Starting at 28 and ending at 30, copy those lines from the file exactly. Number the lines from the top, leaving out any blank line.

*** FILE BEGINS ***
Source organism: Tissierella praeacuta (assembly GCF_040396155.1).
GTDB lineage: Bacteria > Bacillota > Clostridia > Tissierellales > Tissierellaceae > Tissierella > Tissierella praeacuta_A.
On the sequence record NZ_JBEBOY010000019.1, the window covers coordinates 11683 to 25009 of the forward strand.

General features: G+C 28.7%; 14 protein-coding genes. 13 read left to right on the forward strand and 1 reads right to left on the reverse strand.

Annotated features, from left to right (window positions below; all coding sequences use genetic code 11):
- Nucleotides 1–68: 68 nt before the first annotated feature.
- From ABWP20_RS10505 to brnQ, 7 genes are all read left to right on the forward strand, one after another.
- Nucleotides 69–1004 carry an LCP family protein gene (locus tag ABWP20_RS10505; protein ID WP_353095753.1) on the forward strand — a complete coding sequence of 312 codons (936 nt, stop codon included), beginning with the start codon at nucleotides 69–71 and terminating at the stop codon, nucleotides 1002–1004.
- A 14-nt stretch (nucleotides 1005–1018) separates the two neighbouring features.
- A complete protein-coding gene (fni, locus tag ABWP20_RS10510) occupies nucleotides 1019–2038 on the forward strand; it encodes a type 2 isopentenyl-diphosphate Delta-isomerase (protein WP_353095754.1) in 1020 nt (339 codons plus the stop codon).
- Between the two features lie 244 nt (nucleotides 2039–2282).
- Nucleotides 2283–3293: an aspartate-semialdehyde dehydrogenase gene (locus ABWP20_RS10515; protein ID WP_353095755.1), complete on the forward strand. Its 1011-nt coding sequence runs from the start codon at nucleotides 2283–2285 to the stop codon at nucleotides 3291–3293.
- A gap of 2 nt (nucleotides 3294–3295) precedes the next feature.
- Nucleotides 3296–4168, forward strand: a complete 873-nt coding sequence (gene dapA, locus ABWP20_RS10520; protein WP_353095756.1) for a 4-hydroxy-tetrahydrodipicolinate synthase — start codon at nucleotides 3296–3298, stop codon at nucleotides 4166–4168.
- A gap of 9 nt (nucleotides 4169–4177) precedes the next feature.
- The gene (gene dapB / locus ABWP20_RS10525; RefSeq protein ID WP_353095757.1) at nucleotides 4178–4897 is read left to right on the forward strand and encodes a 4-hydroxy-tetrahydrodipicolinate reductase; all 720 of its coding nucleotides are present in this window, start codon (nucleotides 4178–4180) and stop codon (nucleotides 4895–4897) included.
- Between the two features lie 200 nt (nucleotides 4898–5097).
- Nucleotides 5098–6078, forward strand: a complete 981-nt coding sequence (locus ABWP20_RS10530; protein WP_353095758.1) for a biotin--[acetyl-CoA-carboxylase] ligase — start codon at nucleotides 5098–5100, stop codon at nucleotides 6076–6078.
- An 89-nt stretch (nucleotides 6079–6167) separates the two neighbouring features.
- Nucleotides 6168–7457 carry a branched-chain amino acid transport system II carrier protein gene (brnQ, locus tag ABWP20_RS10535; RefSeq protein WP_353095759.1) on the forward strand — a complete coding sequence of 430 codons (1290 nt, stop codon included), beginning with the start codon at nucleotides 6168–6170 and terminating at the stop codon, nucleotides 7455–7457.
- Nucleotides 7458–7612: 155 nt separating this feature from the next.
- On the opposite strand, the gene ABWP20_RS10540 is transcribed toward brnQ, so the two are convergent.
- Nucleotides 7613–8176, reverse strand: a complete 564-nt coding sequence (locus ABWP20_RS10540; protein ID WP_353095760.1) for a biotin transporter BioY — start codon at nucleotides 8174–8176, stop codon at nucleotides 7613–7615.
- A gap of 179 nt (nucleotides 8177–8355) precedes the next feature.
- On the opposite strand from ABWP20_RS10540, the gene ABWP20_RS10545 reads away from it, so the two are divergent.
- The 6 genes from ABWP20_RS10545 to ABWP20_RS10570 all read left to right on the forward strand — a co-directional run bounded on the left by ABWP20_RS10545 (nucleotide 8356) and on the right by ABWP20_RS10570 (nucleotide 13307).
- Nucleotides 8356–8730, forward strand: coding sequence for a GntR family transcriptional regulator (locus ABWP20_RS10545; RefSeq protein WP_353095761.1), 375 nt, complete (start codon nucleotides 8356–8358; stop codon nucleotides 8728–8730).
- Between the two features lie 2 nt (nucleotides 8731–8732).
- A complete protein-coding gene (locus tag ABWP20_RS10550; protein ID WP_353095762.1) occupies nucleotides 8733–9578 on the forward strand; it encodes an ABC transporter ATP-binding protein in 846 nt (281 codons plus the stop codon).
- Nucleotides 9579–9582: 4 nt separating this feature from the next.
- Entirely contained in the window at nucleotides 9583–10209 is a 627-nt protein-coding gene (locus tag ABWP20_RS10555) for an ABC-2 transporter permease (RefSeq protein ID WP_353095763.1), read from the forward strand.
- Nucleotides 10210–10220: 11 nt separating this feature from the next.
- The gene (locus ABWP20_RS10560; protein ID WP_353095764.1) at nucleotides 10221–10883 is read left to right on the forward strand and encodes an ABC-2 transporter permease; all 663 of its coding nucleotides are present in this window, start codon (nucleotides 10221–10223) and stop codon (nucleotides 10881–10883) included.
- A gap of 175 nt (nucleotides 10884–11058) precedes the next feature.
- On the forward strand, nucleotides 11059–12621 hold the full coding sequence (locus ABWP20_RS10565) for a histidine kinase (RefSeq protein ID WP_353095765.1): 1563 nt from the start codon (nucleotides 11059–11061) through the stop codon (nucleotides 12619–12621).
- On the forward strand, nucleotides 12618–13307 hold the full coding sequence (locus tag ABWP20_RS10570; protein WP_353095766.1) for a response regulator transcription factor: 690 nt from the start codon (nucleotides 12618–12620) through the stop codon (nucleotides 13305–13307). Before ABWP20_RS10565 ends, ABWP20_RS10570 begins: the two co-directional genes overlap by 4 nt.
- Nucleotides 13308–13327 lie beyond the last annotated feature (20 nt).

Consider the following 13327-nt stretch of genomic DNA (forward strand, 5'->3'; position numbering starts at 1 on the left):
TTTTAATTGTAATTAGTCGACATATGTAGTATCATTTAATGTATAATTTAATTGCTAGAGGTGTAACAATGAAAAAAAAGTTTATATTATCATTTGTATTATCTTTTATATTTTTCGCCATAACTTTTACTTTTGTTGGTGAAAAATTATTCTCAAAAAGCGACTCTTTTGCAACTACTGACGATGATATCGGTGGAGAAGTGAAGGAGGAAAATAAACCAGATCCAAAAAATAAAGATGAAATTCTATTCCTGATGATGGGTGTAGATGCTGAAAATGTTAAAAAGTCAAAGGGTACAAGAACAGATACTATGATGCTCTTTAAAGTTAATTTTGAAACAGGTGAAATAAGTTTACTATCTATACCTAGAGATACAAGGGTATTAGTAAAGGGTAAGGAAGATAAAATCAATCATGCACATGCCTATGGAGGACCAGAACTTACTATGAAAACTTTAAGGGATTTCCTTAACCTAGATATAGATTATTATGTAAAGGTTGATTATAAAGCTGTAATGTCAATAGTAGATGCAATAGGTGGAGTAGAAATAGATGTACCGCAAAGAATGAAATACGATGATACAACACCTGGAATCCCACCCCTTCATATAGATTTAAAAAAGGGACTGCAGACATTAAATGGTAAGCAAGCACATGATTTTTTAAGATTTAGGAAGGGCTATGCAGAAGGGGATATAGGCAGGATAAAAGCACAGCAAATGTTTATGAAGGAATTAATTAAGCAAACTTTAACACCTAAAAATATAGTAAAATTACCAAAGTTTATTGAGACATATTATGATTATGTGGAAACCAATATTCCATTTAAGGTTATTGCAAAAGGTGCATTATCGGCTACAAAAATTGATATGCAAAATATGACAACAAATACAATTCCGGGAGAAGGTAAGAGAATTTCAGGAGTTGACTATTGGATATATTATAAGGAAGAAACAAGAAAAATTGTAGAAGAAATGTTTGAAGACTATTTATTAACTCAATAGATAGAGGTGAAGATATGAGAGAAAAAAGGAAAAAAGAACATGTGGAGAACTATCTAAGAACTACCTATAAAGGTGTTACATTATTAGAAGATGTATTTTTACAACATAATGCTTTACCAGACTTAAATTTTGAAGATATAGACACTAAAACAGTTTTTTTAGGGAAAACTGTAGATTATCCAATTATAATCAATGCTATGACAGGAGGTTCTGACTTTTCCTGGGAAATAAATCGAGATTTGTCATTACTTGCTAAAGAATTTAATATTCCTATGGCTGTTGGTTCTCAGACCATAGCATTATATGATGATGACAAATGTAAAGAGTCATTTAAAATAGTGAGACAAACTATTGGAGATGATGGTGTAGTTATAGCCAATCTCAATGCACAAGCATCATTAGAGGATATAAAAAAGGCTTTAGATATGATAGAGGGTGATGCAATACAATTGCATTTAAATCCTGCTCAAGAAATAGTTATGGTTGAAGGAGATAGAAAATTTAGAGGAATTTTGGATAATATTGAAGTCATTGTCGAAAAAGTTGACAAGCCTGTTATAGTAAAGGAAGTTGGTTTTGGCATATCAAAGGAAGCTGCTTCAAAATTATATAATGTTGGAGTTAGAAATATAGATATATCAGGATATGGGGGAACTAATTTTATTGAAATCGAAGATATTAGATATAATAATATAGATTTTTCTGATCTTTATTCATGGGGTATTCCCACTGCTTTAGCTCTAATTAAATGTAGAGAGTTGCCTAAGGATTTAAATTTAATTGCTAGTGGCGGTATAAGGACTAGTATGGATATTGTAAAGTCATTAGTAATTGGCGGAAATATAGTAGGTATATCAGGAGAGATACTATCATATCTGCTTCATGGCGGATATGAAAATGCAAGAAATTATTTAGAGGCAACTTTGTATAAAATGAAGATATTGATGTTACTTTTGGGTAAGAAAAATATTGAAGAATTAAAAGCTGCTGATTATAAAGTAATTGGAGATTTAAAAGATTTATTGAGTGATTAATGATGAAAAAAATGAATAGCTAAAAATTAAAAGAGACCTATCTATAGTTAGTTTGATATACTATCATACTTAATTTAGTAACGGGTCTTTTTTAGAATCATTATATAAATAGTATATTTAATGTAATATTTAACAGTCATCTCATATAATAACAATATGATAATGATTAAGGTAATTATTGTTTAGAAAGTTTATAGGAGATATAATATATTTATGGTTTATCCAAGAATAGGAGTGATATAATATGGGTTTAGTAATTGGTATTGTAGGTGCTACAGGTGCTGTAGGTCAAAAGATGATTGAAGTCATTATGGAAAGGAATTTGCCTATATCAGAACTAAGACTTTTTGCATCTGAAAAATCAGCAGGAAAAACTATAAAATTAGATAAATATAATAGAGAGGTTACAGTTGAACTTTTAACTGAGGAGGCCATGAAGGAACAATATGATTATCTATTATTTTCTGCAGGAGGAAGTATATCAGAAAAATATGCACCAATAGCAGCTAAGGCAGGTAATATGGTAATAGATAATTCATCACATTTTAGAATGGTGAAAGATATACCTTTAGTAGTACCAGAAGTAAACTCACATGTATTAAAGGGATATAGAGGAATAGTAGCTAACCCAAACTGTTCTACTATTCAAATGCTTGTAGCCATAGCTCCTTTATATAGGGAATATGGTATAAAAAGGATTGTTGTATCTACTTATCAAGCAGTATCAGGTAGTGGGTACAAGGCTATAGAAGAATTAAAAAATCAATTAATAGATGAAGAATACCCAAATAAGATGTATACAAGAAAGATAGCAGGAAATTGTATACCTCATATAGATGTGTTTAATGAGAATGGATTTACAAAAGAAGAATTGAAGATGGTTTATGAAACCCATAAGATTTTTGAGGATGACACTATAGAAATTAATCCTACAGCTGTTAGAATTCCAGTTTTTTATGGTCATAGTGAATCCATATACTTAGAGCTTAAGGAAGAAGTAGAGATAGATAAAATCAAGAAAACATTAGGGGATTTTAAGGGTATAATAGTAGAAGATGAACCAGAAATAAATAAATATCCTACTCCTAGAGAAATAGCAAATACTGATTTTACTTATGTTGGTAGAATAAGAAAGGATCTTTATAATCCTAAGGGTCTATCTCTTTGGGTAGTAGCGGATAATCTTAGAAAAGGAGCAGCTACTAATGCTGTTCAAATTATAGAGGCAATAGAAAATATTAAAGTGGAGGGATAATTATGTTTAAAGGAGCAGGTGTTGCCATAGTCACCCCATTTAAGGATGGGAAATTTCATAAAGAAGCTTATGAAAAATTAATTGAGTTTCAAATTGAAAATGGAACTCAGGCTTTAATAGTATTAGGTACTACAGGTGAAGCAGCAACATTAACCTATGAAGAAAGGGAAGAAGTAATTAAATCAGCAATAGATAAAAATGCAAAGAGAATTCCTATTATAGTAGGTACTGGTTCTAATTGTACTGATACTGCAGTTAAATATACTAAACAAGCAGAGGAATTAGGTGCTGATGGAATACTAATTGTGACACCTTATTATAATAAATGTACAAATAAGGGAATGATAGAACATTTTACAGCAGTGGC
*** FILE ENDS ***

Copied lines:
- Between the two features lie 2 nt (nucleotides 8731–8732).
- A complete protein-coding gene (locus tag ABWP20_RS10550; protein ID WP_353095762.1) occupies nucleotides 8733–9578 on the forward strand; it encodes an ABC transporter ATP-binding protein in 846 nt (281 codons plus the stop codon).
- Nucleotides 9579–9582: 4 nt separating this feature from the next.